Bullywug 5e: Stats and Guide for Players & DMs

Guide to the Bullywug D&D 5e

I think one of my favorite aspects of D&D is the many creatures that roam the land. We’re not just talking about fantasy beasts, dragons, and monstrous creations though. There are also loads of humanoid species that you can interact with. For me, that’s a level of immersion that takes D&D to the next level.

With a creature, you might get an interesting design and some fun bits about its ecology, but with a humanoid, you get an actual culture to learn about. More than that, you can get history, politics, allies, rivals, gods, and so much more, all on top of unique design and a formidable stat block.

One of my favorite types of humanoid is the simple, yet effective, anthropomorphizing of an animal. Rabbitfolk, leonins, minotaurs (to an extent), or whatever you can think of. It’s just fun to take the characteristics of a creature you’re familiar with and see it developed into a sentient humanoid species with an entire civilization.

Today, we’re talking about one of the most classic animal folk creatures in 5e, the bullywug. We’ll be covering the original 5e stat block from the monster manual along with adaptations and a bit of information for creating a fleshed-out bullywug character. On top of that, we’ll naturally be looking at the culture of these creatures and anything else that needs to be covered.

What are we waiting for? Let’s hop in.

Bullywug

Medium humanoid (bullywug), neutral evil

  • AC: 15 (hide armor, shield)
  • Hit Points: 11 (2d8 + 2)
  • Speed: 20 ft., swim 40 ft.
  • STR 12(+1), DEX 12(+1), CON 13(+1), INT 7(-2), WIS 10(+0), CHA 7(-2)
  • Skills: Stealth +3
  • Senses: Passive Perception 10
  • Languages: Bullywug
  • Challenge Rating: ¼ (50 XP)

Amphibious. The bullywug can breathe air and water.

Speak with Frogs and Toads. The bullywug can communicate simple concepts to frogs and toads when it speaks in Bullywug.

Swamp Camouflage. The bullywug has advantage on Dexterity (Stealth) checks made to hide in swampy terrain.

Standing Leap. The bullywug’s long jump is up to 20 feet, and its high jump is up to 10 feet with or without a running start.

Actions

Multiattack. The bullywug makes two melee attacks: one with its bite and one with its spear.

Bite. Melee Weapon Attack: +3 to hit, reach 5 ft., one target. Hit: 3 (1d4 + 1) bludgeoning damage.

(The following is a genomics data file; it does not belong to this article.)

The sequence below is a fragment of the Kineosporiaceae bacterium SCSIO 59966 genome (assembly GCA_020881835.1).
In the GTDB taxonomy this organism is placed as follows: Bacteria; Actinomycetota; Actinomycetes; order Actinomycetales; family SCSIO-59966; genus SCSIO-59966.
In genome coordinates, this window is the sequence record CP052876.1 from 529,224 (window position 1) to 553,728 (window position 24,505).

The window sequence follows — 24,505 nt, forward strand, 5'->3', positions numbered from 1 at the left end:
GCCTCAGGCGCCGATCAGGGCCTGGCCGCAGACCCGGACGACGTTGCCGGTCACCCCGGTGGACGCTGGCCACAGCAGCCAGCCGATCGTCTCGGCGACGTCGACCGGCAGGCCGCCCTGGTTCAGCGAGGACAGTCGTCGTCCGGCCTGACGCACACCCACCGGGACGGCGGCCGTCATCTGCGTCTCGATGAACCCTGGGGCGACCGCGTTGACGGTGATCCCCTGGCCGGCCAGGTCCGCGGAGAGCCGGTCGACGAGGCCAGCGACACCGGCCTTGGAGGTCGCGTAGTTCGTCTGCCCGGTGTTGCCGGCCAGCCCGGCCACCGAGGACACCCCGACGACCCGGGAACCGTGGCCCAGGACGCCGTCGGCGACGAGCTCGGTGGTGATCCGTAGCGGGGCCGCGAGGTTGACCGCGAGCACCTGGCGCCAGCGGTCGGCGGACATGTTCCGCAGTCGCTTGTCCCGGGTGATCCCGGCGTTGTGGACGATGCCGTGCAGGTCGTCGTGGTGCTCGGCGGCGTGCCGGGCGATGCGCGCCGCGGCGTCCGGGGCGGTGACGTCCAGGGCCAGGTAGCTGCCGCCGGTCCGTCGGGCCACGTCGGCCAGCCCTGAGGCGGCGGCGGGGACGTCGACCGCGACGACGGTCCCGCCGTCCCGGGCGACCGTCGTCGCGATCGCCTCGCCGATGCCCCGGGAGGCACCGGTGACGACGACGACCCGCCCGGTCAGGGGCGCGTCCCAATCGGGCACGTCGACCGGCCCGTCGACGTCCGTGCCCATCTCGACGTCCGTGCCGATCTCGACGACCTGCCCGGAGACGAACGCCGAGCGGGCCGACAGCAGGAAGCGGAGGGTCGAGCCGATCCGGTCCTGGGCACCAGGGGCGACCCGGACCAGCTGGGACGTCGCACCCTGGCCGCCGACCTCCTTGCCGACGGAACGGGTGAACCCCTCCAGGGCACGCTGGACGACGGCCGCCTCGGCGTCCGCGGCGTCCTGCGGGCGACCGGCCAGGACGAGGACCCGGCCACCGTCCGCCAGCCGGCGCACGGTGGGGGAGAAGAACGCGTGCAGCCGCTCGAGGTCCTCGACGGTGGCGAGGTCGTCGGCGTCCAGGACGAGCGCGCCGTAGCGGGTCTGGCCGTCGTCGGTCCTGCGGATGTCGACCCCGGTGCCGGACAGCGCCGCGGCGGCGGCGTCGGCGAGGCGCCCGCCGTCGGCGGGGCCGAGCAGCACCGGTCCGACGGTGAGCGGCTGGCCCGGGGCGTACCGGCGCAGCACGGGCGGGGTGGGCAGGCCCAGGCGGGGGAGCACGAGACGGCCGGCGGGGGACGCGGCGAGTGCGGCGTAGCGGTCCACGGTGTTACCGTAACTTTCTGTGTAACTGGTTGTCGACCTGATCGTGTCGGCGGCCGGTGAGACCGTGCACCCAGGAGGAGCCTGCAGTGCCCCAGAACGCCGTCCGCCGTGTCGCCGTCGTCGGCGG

Spear. Melee Weapon Attack: +3 to hit, reach 5 ft. or range 20/60 ft., one target. Hit: 4 (1d6 + 1) piercing damage, or 5 (1d8+1) piercing damage if used with two hands to make a melee attack.

What Is a Bullywug?

Bullywugs are frog people, amphibious humanoids that live in damp climates. They have stout humanoid figures with a frog’s head and skin that ranges anywhere from green to a muddied yellow. While they aren’t significantly advanced, their ability to overwhelm foes with numbers and crude weapons makes them quite a threat.

Traditionally, bullywugs aren’t a very civilized race in Dungeons and Dragons. They are presented as tribal savages that are universally evil, but that’s really open to interpretation. I like to think of most information on humanoid races as suggestions, taking what works and leaving behind things that oversimplify.

Really, there are two schools of thought here. There are those who just want to have fun killing monsters and dealing with problems as they come up, and there are those who want a bit of moral intrigue brought into their games. Obviously, both of these viewpoints can be taken too far. You shouldn’t be slaughtering villages, nor should DMs make you suffer every time you kill anyone because “they had a kid.” 

At the end of the day, it’s a game. Hopefully, you know your table and can decide whether to run bullywugs as generally evil or as more complex. 

Either way, we can still talk about some traits that bullywugs exhibit and what kind of culture they have.

Since they mostly live in swamps or swamp-adjacent locales, they tend to be a bit removed from the “more civilized” cultures that might be nearby. They are territorial creatures and will take great pride in capturing anyone who trespasses on their land.

The reason they often capture rather than just kill is so that they can bring a gift to their muck lord, the bullywug that rules as king or queen. These pompous, bloated rulers love gifts, and they love showing off what they have. Rather than seek to punish their captives, they’ll probably just focus on showing off all the trinkets they have, and they might be easily bribed by a bit of gold.

This right here is really the core of bullywug personality and why they’re characterized as evil. Bullywugs are generally greedy, always looking to get an upper hand or that next shiny trinket. For them, it’s all about achieving status.

I mean, this is why most bullywugs send out raiding parties or traps for caravans passing by. Those seeking to achieve a higher rank in society will often do so by bringing the spoils of their raids to their superiors.

Of course, you can always kill your superiors if that’s what floats your boat. This isn’t necessarily the most common since bullywug law frowns on murder. However, it only frowns on unclever murder. If you can devise a contrived scheme to off your boss, go for it. 

Therein lies the bullywug cycle. Raid and kidnap to find more trinkets, increase your standing in your tribe, and hope you don’t get murdered along the way. Eventually, you may end up the muck lord yourself and get to enjoy all the splendors of everyone else’s hard work.

Bullywug Ecology

Bullywugs probably only really care about one thing, and that’s other frogs. Even then, it isn’t anything near empathy or compassion. Typically, they just seek to gain whatever they can from other amphibious creatures, often enslaving everything from ordinary toads to froghemoths.